Thank you for sharing!

Your article was successfully shared with the contacts you provided.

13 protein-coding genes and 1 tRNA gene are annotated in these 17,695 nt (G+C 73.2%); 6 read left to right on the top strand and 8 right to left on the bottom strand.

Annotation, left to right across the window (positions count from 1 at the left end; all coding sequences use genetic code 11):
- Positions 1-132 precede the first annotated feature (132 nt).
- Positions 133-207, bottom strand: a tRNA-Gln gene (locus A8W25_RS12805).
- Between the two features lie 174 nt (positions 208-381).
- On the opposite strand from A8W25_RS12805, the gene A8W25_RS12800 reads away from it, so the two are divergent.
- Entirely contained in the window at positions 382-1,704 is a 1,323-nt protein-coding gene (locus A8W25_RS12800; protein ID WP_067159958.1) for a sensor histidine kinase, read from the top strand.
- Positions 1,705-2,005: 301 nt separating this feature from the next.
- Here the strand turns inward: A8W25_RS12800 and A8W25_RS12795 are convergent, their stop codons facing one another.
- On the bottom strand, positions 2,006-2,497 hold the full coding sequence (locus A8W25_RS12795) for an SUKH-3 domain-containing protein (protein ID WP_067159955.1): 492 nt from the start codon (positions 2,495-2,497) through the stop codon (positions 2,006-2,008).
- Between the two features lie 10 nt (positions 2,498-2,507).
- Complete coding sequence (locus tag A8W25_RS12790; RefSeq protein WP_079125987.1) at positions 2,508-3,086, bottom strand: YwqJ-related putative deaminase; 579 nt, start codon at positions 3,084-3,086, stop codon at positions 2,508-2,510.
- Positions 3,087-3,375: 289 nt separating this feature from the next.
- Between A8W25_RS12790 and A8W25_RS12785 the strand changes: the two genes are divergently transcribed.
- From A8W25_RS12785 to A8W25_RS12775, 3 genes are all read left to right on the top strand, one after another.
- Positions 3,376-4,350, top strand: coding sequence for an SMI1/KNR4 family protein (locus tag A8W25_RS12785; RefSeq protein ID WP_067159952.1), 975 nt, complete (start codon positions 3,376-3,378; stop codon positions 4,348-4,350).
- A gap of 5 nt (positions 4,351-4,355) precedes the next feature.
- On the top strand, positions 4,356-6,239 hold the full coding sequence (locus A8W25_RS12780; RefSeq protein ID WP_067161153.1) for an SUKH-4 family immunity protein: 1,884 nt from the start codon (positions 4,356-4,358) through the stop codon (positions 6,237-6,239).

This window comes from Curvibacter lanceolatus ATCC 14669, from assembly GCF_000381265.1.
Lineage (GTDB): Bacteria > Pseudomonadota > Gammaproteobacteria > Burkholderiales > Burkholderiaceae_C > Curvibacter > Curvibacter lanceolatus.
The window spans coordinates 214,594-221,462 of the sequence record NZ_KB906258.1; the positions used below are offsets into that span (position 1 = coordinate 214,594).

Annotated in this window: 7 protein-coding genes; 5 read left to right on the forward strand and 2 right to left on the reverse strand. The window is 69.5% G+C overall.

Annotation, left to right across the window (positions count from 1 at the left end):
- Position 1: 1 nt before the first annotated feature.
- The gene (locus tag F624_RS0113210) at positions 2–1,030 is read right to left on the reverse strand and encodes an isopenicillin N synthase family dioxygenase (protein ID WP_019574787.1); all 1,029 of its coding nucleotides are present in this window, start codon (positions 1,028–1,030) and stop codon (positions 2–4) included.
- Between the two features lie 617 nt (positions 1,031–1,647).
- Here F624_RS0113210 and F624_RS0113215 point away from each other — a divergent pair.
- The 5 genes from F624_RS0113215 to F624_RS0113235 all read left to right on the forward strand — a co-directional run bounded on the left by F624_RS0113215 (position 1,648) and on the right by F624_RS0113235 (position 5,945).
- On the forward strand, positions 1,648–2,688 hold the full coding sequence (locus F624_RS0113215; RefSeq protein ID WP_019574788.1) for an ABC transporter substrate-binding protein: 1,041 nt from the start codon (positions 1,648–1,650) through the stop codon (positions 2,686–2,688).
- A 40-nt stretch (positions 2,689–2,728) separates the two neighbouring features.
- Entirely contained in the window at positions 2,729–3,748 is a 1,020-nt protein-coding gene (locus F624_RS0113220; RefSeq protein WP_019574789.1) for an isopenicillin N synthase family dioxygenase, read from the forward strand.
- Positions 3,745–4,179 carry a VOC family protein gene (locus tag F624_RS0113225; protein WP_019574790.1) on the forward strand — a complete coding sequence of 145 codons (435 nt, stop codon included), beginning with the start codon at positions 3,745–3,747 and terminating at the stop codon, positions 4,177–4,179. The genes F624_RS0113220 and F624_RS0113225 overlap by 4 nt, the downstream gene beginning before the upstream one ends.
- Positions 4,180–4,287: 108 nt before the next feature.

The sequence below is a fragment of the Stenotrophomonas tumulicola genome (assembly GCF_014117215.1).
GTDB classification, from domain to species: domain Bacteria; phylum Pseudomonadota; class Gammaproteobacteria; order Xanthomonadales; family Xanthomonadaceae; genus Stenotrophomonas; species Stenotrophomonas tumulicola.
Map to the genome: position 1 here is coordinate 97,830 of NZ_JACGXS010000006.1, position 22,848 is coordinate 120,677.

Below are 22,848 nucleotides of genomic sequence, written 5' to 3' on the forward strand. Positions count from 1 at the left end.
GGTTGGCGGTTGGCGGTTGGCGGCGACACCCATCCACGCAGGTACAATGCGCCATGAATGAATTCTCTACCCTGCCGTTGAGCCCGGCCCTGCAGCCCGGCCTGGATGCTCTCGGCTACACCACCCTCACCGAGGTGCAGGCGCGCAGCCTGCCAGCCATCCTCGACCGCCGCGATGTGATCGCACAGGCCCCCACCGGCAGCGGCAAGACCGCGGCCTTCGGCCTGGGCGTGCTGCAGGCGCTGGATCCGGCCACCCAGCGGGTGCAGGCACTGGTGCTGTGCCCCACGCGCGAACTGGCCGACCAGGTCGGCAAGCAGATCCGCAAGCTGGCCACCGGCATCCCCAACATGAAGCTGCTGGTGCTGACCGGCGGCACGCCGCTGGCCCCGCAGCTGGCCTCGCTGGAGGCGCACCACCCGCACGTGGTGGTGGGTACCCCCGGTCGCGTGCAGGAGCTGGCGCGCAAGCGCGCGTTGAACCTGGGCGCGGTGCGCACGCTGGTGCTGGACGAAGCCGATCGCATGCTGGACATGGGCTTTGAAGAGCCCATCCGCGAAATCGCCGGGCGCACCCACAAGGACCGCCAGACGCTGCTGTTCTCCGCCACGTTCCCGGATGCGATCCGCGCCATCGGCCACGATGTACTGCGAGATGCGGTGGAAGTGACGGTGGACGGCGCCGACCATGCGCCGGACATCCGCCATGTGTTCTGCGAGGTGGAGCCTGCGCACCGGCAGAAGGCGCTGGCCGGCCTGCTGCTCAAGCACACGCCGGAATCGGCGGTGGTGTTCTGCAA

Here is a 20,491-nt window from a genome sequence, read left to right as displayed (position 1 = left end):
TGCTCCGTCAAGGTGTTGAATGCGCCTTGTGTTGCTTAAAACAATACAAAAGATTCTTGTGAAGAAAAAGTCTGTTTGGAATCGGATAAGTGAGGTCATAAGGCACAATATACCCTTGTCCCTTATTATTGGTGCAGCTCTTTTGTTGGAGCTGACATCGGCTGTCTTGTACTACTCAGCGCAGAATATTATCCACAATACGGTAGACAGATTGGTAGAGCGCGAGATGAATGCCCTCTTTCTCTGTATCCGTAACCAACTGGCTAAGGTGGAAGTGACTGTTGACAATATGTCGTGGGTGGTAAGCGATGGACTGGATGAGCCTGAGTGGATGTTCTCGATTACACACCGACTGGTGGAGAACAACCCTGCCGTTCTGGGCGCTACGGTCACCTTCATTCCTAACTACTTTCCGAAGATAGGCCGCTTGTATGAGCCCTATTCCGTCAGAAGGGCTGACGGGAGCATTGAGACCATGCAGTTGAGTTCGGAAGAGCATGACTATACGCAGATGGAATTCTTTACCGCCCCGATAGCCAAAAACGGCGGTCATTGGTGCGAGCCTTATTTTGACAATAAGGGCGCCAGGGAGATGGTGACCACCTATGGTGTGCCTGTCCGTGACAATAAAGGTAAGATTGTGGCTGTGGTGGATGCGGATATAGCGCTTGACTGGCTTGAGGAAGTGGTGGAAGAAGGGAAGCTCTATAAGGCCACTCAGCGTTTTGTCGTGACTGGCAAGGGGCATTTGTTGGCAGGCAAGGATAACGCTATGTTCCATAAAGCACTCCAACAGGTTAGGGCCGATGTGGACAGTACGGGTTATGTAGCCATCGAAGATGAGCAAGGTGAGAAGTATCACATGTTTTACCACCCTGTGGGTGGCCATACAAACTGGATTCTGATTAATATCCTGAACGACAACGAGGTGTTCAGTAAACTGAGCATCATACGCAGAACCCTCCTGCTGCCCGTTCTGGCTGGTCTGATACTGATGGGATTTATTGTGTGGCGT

Despite the slowing down of the U.S. economy over the past year, few of the nation’s largest corporate legal departments have laid off attorneys. Indeed, of the 100 biggest companies, only 22 saw a decline in the number of attorneys employed, according to The National Law Journal‘s 14th annual survey of who represents corporate America. At the vast majority of these law departments, the number of in-house attorneys either rose (at 51 companies) or stayed the same. There were few dramatic rises in the number of in-house attorneys, but even in the high-tech sector, there was little or no bloodletting. Microsoft Corp., for instance, added 35 attorneys in the 16 months since the last NLJsurvey of law departments. Over that same period, Hewlett-Packard Co. added 25, Intel Corp. added 15 and Dell Computer Corp. added five. Where the numbers did fall, they rarely reflected mass layoffs. AT&T Corp., for example, dropped to 256 attorneys from 260; Electronic Data Systems Corp. dropped to 87 from 96. Law firms have already been announcing layoffs, but so far most of the largest corporations have yet to follow this trend. The fallout from Sept. 11 may change this, but as of late September, few companies had targeted in-house lawyers as layoff candidates. Each year since 1988, The National Law Journalhas surveyed the law departments of the nation’s largest corporations to track the rise and fall of in-house attorneys and to determine who represents corporate America. The survey in 2000 covered the largest financial institutions as well as the largest service and industrial corporations. The survey this year covers only service and industrial companies. In the past, the NLJhas always asked these industrial and service institutions for the number of in-house attorneys throughout the company, the names and titles of the top in-house attorneys, the names of any board members who are practicing attorneys and the names of the law firms used most in the previous year. For this year’s survey, the NLJhas adjusted the questions. The question on board members has been dropped, and the question on outside representation has been changed to highlight litigation. Each company was asked to provide the names of up to five firms. Some chose to list more; others listed fewer. Firms are listed in the order given by the corporation. Some are listed alphabetically. Many are in order of the previous year’s billing records. Although the questions have changed, there is some similarity in the answers. In every previous survey, when companies factored in their corporate and securities work, New York’s Skadden, Arps, Slate, Meagher & Flom was always the law firm cited most often. In this survey, in which only litigation counts, Skadden is still the leader, but by a considerably slimmer margin. In 2000, the top five firms were, first, Skadden, with 31 mentions; second, Howrey Simon Arnold & White, with 24; Jones Day, Reavis & Pogue tied for third with Kirkland & Ellis, at 23; and Cravath, Swaine & Moore tied for fifth with Davis Polk & Wardwell, at 17. In 2001, the top five are Skadden, first with 22; Howrey in second, with 21; Sidley Austin Brown & Wood, third, with 19; Jones Day, fourth with 19 and Kirkland & Ellis, fifth with 17. Sidley Austin moved up from eighth; Davis Polk dropped to 10th and Cravath dropped to 14th. One firm that had been a perennial in the top 10 list for all legal work — Baker & McKenzie — is not even in the top 25 for litigation counsel. (See below for a fuller list of the most mentioned law firms.) Each company was also asked whether the firms cited were used predominantly or exclusively for defense, or whether they were predominantly or exclusively used as counsel when the company was acting as a plaintiff. If a law firm is hired predominantly for defense work, the letter (d) appears next to its name on the chart; if it is hired predominantly to sue other companies, the letter (p), for plaintiff, appears; if a firm is hired for both, the letter (b) is used. When compiled with an eye toward the firms’ specific roles, the list of most mentioned firms is a bit different. The top five defense firms, for example, are Skadden first and Baker Botts second, with four firms tied for third — Morrison & Foerster, Howrey Simon, Jones Day and Latham & Watkins.